Seashore managers have a new tool to help them protect future habitat for the federally endangered piping plover.
“A lot of the national parks and especially the national seashores along the East Coast are currently revising their general management plans,” said Katherina Gieder, a graduate student at Virginia Tech and lead author of a new study published recently in Ecological Modelling. “It’s a hugely important tool that managers can use.”
Gieder and partners from the U.S. Geological Survey set out to develop and implement the model using geomorphological and piping plover (Charadrius melodus) nesting data from Assateague Island National Seashore in Maryland collected in 1999, 2002 and 2008. For those three years of data, she examined the physical features of plover breeding habitat that influence nesting suitability. Twelve variables, such as beach width, site fidelity, elevation and proximity to feeding grounds, were incorporated into the model, which proved to be extremely effective for predicting piping plover habitat on barrier islands. Researchers experienced model error of only about 5 percent overall, and occasionally as low as 2-3 percent.
The model is based on a Bayesian network framework which, in this case, calculated the probability of suitable nesting habitat based on the connection of all 12 geomorphological variables.
“The beauty of Bayesian networks is that their framework is flexible, so you can update them with new information and modify them to apply to other areas,” Gieder said, noting that there does come a point, however, when predictions cannot be improved any further because natural events will always have some degree of uncertainty. “If you apply the model to a different area and it doesn’t work as well you can input more data from that area to improve its performance.”
Much of the geomorphological data that was required for this model to work came from light detection and ranging (LIDAR) and aerial photography. Because these methods of data collection are so expensive, finding coastal areas with this information is one of the model’s biggest constraints. However, the future looks bright for the model because in the wake of “Superstorm” Sandy, many areas along the Eastern Seaboard have begun LIDAR sensing at much more frequent intervals.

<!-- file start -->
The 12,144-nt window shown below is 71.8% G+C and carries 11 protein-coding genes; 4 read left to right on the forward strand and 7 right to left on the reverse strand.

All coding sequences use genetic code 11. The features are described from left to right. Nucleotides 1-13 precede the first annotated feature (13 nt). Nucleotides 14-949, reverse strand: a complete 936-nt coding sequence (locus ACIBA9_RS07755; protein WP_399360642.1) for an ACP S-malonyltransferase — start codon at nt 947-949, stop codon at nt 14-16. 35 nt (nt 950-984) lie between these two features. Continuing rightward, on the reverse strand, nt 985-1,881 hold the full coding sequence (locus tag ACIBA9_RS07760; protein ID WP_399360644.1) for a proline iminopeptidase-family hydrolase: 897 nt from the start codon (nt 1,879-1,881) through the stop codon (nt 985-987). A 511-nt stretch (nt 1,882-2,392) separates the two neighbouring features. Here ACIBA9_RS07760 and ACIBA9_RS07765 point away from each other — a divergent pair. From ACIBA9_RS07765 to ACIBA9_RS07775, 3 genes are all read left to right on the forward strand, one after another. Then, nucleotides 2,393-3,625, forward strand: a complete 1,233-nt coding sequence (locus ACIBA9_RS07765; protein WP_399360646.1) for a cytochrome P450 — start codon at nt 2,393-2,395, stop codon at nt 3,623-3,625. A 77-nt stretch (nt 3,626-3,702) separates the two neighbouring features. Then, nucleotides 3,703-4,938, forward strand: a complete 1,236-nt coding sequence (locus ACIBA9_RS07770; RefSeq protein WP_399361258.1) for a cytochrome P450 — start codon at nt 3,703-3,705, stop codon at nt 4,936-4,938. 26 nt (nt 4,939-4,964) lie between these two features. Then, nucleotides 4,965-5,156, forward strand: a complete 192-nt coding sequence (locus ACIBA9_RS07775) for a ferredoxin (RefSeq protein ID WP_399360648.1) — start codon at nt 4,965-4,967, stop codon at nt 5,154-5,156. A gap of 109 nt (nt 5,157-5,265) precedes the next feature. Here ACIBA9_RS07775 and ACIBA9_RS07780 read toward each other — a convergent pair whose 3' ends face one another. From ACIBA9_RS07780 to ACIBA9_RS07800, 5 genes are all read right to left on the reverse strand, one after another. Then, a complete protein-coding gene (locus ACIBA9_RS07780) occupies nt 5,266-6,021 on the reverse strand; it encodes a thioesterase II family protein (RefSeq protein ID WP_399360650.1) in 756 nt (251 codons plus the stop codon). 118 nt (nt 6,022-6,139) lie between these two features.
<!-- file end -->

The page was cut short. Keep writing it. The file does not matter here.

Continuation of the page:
Testing the model was just the first step in a larger, collaborative effort by other researchers at Virginia Tech and the USGS to look at coastal hazards of rising sea-levels all along the East Coast and portions of the Gulf Coast. Now that Gieder and her colleagues have proven their tool to be accurate, they are working to publish a second paper with predictions of suitable piping plover habitat in the future. So far, the results look encouraging.
“In 50 to 100 years it looks like, under modest sea-level-rise scenarios, the amount of suitable habitat increases,” Gieder said, adding that moderate sea-level rise encompasses rates we are currently experiencing and a little bit higher. These conditions are likely to lead to less vegetation growth and therefore more suitable habitat, since plovers tend to nest in open sandy areas away from thick vegetation. For these projections, any habitat more than 50 percent likely to host a nest was considered suitable.
It is possible that if the model were refined, it could make predictions closer to 25 years from now rather than 50 or 100. There is also a possibility that the model could be adjusted and applied to habitat other than barrier islands, such as coastal beaches. In fact, another Virginia Tech post-doctoral researcher, Sara Zeigler, is already working on applying the model to other locations.
In addition to helping managers and planners protect valuable plover habitat, they can also use the model to see what will happen to the landscape in general. For instance, it also predicts vegetation density, dune height and elevation statistics that can help managers plan for public recreation, sand replenishment, beach infrastructure and other needs.
|Nick Wesdock is The Wildlife Society’s Membership and Conferences Coordinator. You can follow him on Twitter at @nick_wesdock.